31.Mrs. Nami Yamoto who graduated from Yamanashi University.

2014-04-01

Conohana-san of the Month April edition (Part 1)

 

In ‘Conohana-san of the Month’, we discuss the experiences of senior female researchers who have successfully managed to balance their research/work with life events such as childbirth, child care and family care.

 

Today’s interview is with Mrs. Nami Yamoto, who graduated from the Department of Computer Science and Media Engineering (Department of Computer Science and Engineering of today), Faculty of Engineering, University of Yamanashi.

She is a charming graduate who majored in Information Technology, whom we met at Home-coming Day held last year. She participated as a role model in an event titled “Come Together Rike-jo! -Let’s talk about the future for the girls in the science major” at Pyua Sogo, Yamanashi Prefectural Gender Equality Promotion Center on March 1, 2014.

 

 

Introduction of Mrs. Nami YAMOTO

 Education: Department of Computer Science and Media Engineering (Predecessor of Department of Computer Science and Engineering of today), Faculty of Engineering, University of Yamanashi

Organization: First Solution Division, Civil Demand System Department, YSK e-com (Co., Ltd.)

 

 

Thank you very much for your cooperation for the event “Come Together Rike-jo!”!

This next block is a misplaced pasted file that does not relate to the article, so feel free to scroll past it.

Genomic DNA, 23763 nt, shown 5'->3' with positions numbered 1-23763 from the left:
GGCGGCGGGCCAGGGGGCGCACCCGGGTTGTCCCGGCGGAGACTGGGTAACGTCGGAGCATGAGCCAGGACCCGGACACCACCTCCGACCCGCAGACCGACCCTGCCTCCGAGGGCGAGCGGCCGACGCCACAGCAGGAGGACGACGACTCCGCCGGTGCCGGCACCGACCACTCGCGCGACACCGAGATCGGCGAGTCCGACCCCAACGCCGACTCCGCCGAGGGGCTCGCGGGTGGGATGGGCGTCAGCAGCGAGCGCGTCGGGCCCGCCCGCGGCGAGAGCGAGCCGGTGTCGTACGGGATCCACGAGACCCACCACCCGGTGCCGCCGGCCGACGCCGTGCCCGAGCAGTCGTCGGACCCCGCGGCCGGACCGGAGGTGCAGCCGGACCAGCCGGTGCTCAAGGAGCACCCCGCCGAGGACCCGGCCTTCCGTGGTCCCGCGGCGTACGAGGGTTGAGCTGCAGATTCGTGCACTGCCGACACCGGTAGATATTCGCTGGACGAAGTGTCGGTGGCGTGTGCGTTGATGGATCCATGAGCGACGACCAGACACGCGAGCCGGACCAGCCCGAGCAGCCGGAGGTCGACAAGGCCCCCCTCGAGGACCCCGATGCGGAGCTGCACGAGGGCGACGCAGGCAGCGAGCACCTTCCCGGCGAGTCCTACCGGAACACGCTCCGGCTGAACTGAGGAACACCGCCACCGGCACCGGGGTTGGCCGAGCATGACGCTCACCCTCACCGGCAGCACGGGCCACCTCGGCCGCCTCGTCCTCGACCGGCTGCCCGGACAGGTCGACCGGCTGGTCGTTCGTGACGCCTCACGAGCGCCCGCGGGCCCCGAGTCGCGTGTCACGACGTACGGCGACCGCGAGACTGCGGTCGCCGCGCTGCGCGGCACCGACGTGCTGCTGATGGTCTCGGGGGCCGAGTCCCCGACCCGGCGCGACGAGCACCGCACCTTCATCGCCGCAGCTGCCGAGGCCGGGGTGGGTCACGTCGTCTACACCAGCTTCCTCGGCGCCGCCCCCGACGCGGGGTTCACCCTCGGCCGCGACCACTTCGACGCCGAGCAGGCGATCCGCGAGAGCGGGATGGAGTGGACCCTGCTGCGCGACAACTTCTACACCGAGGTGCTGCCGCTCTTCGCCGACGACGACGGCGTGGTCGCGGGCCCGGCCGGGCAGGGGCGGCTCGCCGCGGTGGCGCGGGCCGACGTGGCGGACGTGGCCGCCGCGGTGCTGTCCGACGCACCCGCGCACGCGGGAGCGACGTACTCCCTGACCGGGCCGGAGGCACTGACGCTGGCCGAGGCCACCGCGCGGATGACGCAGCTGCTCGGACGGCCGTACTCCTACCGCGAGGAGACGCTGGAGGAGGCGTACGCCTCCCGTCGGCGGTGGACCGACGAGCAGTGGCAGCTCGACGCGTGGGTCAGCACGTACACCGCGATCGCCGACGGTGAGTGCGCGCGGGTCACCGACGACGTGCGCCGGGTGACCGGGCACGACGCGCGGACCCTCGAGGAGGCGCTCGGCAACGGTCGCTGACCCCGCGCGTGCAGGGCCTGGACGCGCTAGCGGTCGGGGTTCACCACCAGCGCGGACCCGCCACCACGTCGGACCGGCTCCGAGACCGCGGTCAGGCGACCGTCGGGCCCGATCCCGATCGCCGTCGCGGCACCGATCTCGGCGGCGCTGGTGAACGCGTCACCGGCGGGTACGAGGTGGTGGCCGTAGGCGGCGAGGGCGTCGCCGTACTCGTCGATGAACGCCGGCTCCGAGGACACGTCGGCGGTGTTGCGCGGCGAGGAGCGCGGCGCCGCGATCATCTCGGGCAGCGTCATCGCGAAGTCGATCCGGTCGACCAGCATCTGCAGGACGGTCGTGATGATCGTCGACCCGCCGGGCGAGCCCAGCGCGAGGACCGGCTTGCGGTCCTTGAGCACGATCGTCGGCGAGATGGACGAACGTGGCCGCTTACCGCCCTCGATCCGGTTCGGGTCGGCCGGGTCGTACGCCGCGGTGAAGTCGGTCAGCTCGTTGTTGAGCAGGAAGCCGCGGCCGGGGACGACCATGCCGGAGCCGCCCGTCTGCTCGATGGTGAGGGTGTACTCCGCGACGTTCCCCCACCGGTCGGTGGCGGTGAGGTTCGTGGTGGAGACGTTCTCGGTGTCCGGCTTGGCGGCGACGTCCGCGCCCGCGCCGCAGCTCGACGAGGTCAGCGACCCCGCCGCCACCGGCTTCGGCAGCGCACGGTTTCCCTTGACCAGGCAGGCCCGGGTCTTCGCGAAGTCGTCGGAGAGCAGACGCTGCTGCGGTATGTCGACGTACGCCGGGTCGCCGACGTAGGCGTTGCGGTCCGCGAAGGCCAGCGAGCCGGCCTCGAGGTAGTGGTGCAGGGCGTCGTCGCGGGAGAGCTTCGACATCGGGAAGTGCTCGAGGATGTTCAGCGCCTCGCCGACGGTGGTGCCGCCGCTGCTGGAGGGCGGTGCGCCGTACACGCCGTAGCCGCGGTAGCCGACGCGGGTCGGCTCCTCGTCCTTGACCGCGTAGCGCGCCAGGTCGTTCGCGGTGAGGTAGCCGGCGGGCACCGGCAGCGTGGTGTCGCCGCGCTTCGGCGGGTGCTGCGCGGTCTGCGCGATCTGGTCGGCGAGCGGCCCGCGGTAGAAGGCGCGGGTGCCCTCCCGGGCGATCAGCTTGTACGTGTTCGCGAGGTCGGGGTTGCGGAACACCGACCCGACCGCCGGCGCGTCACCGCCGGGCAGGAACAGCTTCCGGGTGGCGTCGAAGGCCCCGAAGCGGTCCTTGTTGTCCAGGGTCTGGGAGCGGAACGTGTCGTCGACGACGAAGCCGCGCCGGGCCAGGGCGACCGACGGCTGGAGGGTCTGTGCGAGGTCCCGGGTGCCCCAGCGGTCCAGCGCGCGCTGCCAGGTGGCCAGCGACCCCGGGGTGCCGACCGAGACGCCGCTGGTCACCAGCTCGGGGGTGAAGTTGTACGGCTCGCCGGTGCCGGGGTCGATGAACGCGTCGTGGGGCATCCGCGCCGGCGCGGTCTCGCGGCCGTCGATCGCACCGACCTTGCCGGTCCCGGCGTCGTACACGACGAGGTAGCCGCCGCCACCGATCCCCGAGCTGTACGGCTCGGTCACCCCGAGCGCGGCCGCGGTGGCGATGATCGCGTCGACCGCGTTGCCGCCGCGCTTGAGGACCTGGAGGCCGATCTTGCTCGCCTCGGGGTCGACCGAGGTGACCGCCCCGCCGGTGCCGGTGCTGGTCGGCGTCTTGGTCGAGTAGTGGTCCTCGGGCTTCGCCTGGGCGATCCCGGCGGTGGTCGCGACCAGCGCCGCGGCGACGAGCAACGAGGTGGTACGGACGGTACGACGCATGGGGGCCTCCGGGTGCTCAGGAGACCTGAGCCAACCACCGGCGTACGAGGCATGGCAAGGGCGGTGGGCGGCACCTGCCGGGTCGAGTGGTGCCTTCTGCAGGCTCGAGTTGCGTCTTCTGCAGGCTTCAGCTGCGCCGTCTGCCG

Looking at you, those junior and high school students must have thought “What a cool senior she is!” (^^)

 

  The pleasure was mine. I’m not good at public speaking, so I was a little nervous. It had been a long time since I had talked with young students as a private tutor, so I was not sure if I could interact with them well, but I enjoyed it very much. I wish I had more time to have casual talks with them.

 

When I first heard that you were working for a corporation, YSK e-com, I simply imagined that your work place was composed of elite groups of computer science-related specialists, like you from the department of Computer Science and Media Engineering. Is it true that not all the members are computer specialists?

 

  Yes, it’s true. Our colleagues are not only from the engineering faculty, but also from   faculties of law, education, economics, and there’s a person from a music college, too.Isn’t that interesting?

 

  

A colleague from a music college! It’s unbelievable, but why in the world…?

 

  Our work cannot be achieved just by having expertise in computer science. For example, system development customers can be a cram school operator whose system will be education-related, or a publisher of an economics-related magazines, or a musical instrument retailer who specializes in music… the business categories and the markets of our customers are very varied. In order to understand those varied needs, our staff must be diverse.

 

 

 

Well, I see! But are they really able to work with computers without acquiring special knowledge at technical schools or colleges?